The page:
“The situation is still a shock to me,” was posted on Stewart’s social media. “I’m feeling every emotion possible at this point but just know that the bounce back will be real and I’ll be back better than ever.”

Stewart, 24, skyrocketed in this Olympic cycle.

The Storm’s franchise player went from playing the second-fewest minutes on the 2016 Olympic team as its youngest player to leading the U.S. per game in points (16.3) and minutes (27) at the 2018 World Championship tournament.

Stewart earned MVP honors at worlds, matching her WNBA season and Finals honors. She became the first player to earn all three MVPs in one year.

Stewart is still expected to be in play for the 2020 Olympic team, given the Storm expect her to make a full recovery by the start of the following WNBA season next spring.

Tamika Catchings made the 2008 Olympic team after tearing her right Achilles in September 2007.

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Caster Semenya leads Olympians in Time 100; streak hits 16 years

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An Olympian has made the Time 100 Most Influential list every year since its annual inception in 2004. South African runner Caster Semenya, soccer players Alex Morgan and Mo Salah and LeBron James kept the streak going in 2019.

It’s the fourth appearance for James (2005, 2013, 2017), extending his record for an athlete, and the first for Semenya, Morgan and Salah. Semenya made it in the “icons” category, while the other three are “titans.”

Two-time Olympic 400m hurdles champion Edwin Moses penned an essay about the two-time Olympic 800m champion Semenya, who is fighting a legal battle with the IAAF over a potential rule change limiting women’s testosterone levels in her events. If the rule goes into effect, Semenya’s dominance (three years undefeated at 800m) is expected to vanish.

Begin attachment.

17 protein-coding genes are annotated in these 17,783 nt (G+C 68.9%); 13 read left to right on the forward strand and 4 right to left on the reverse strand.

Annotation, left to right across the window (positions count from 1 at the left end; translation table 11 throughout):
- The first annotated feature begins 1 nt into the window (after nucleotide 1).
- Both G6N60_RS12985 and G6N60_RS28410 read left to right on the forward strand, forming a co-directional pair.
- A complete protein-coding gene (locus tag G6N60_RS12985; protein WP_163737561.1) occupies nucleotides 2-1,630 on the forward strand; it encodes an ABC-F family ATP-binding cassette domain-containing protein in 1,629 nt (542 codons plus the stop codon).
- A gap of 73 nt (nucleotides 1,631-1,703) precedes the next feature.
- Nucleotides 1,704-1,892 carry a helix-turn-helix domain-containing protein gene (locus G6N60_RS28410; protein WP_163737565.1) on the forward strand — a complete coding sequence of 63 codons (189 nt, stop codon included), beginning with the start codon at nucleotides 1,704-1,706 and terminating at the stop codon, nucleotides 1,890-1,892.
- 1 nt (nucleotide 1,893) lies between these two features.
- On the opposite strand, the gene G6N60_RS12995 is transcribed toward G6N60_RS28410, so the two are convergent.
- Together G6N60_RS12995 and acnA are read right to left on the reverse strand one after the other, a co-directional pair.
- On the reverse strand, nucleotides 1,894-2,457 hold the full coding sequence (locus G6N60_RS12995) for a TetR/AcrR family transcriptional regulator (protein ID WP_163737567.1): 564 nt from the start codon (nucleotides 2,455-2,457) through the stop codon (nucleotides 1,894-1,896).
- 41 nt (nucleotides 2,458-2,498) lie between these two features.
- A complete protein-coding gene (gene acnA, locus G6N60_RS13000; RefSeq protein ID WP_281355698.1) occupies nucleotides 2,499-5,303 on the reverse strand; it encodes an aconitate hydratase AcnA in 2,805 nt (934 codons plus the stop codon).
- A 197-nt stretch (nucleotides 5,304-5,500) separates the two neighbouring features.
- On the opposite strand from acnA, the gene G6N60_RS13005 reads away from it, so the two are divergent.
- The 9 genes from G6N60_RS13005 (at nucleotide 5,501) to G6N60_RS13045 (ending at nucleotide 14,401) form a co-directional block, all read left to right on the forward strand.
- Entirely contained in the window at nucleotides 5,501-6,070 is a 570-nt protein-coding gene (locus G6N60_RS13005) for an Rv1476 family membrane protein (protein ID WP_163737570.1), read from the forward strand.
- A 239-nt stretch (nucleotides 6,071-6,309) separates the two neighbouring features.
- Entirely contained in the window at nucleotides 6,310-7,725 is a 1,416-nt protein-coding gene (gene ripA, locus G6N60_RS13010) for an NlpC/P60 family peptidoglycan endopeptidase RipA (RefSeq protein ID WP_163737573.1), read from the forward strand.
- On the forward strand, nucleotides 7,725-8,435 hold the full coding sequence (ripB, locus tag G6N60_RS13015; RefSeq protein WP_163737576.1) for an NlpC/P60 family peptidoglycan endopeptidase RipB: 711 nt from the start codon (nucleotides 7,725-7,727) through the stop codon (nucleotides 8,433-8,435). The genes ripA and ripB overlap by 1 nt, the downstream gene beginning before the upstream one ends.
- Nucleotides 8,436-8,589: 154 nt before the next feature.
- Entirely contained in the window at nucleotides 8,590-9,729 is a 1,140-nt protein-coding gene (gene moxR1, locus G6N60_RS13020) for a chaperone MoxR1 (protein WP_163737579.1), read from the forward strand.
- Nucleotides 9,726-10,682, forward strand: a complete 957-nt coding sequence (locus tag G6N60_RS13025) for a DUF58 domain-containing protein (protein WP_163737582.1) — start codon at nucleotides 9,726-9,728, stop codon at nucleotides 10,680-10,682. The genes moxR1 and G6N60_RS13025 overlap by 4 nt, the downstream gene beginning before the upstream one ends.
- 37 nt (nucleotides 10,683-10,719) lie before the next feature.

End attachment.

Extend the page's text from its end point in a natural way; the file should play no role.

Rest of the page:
“Caster Semenya has taught us that sex isn’t always binary, and caused us to question the justness of distributing societal benefits according to “male” and “female” classifications,” Moses wrote. “Ultimately, this incredibly difficult issue is a political one for sport to resolve. But however it is addressed, Semenya will have already made a singular historical contribution to our understanding of biological sex.”

Here are Olympians and Paralympians on past Time 100 lists, counting only athletes who competed in the Games before being listed:

2018 — Kevin Durant, Roger Federer, Chloe Kim, Adam Rippon
2017 — Simone Biles, LeBron James, Neymar
2016 — Usain BoltCaitlyn JennerKatie LedeckySania MirzaRonda Rousey
2015 — Abby Wambach
2014 — Cristiano Ronaldo, Serena Williams
2013 — LeBron James, Li Na, Lindsey Vonn
2012 — Novak DjokovicLionel MessiOscar Pistorius
2011 — Lionel Messi
2010 — Yuna KimSerena Williams
2009 — Rafael Nadal
2008 — Andre Agassi, Lance Armstrong, Oscar Pistorius
2007 — Roger FedererChien Ming-Wang
2006 — Joey CheekSteve Nash
2005 — LeBron James
2004 — Lance Armstrong, Paula Radcliffe, Yao Ming
2000 (20th Century) — Muhammad Ali